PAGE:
March, 10, 2019 — On March 9, 2019, at the SXSW festival, in Austin, TX, Scott Hanselman (@SHanselman) delivered an illuminating keynote titled, “Solving Diabetes with an Open Source Pancreas.” Hanselman, a principal community architect programmer at Microsoft, has been a type 1 diabetic for more than 20 years. When he was first diagnosed, he did what many engineers would do—he wrote an app to solve his problem.
Hanselman began with the notion that finger-stick testing is painful. As many diabetics know, if you choose to use a range of monitoring and pump devices, it can be a huge frustration because glucose meters and other monitors are closed systems that don’t connect with each other. Hanselman noted that it is hard to upload and store your data, and, even when you do, there is limited or no access to it.
In an attempt to do something about this, an industrious and motivated global group in the programming, engineering, and medical communities—of which Haselman is an outspoken leader—have been collaboratively engineering and hacking together diabetes management solutions over the past decade. They have been using open source hardware and software to help type 1 and type 2 diabetics better understand and manage their blood glucose and insulin levels.
As a result, Hanselman and others can now live 24 hours a day by being connected to what they call an “Open Source Artificial Pancreas.” According to the organization: “The Open Artificial Pancreas System project (#OpenAPS) is an open and transparent effort to make safe and effective basic Artificial Pancreas System (APS) technology widely available to more quickly improve and save as many lives as possible and reduce the burden of Type 1 diabetes. OpenAPS means basic overnight closed-loop APS technology is more widely available to anyone with compatible medical devices who is willing to build their own system.”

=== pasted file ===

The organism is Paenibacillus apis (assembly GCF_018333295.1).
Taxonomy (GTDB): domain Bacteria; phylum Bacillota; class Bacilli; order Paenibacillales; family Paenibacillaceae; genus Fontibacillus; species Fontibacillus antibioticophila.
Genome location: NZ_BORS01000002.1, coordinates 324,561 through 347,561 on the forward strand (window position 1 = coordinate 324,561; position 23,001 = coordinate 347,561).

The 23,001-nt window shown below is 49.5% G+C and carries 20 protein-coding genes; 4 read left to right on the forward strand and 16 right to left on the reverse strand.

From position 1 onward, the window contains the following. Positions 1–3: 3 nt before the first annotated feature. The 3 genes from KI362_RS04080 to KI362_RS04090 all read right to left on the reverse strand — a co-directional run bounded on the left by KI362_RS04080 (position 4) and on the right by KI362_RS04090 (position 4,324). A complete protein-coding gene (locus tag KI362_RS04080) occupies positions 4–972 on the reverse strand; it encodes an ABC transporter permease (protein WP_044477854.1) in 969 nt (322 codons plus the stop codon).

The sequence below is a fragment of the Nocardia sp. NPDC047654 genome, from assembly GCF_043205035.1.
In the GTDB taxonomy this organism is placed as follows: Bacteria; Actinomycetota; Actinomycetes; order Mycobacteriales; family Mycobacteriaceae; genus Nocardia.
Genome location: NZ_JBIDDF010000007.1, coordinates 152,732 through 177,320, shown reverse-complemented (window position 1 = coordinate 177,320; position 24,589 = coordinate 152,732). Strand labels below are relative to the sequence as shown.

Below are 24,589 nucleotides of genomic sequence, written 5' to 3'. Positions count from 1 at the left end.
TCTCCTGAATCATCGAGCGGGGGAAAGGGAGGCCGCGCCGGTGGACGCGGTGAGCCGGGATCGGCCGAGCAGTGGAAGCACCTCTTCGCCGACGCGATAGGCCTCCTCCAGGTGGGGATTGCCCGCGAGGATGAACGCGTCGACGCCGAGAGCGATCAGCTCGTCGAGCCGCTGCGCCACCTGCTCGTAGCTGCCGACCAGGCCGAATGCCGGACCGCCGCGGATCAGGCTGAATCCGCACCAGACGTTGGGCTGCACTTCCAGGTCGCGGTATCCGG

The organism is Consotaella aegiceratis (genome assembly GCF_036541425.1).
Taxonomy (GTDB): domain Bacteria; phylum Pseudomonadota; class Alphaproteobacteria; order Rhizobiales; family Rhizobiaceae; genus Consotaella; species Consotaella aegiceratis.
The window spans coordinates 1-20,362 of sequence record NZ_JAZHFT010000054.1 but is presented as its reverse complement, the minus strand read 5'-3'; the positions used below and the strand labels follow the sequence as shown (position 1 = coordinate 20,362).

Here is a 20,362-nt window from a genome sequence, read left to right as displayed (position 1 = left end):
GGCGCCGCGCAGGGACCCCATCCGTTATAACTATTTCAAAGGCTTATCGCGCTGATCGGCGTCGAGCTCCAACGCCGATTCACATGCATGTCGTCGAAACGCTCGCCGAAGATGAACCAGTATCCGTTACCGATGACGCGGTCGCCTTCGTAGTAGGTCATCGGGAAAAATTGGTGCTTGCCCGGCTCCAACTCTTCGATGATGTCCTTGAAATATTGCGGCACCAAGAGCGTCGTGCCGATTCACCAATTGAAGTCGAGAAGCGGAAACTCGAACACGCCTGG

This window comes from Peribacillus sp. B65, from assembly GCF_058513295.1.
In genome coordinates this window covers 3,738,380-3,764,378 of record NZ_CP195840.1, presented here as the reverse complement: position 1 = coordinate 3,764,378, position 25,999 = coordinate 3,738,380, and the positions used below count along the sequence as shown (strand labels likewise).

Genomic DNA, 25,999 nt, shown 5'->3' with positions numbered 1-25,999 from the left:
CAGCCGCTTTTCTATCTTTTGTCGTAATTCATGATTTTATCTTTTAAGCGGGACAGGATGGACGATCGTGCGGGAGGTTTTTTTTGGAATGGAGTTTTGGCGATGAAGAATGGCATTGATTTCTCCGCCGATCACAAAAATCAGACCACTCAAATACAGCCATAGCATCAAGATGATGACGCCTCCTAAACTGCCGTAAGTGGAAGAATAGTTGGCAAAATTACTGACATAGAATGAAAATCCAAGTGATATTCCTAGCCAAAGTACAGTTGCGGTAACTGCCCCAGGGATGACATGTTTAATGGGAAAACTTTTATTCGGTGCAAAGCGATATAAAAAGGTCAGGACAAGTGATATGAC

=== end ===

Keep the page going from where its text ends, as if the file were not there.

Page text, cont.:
During his SXSW talk, Hanselman shared very encouraging news indicating that some medical technology companies are beginning to see business opportunities in the development, and FDA testing, of commercial connected diabetes management systems. In fact, many of these med-tech companies are hiring the pioneer hackers to develop more robust and easier to use future solutions.
So, because of Hanselman and his colleagues, diabetics now have an online, connected community to share these solutions and learnings. One of these groups is the Nightscout Project and Nightscout Foundation. Another important source of diabetes med-tech information can be found at Tidepool, a nonprofit organization dedicated to making diabetes data more accessible, actionable, and meaningful for those with the condition, their care teams, and researchers. More information can be seen at #WeAreNotWaiting and #OpenAPS.
You can also learn more about the architectural design of two popular diabetes management systems—lLoopKit and OpenAPS—in Hanselman’s weekly podcast.
Hanselman’s full presentation can be viewed here.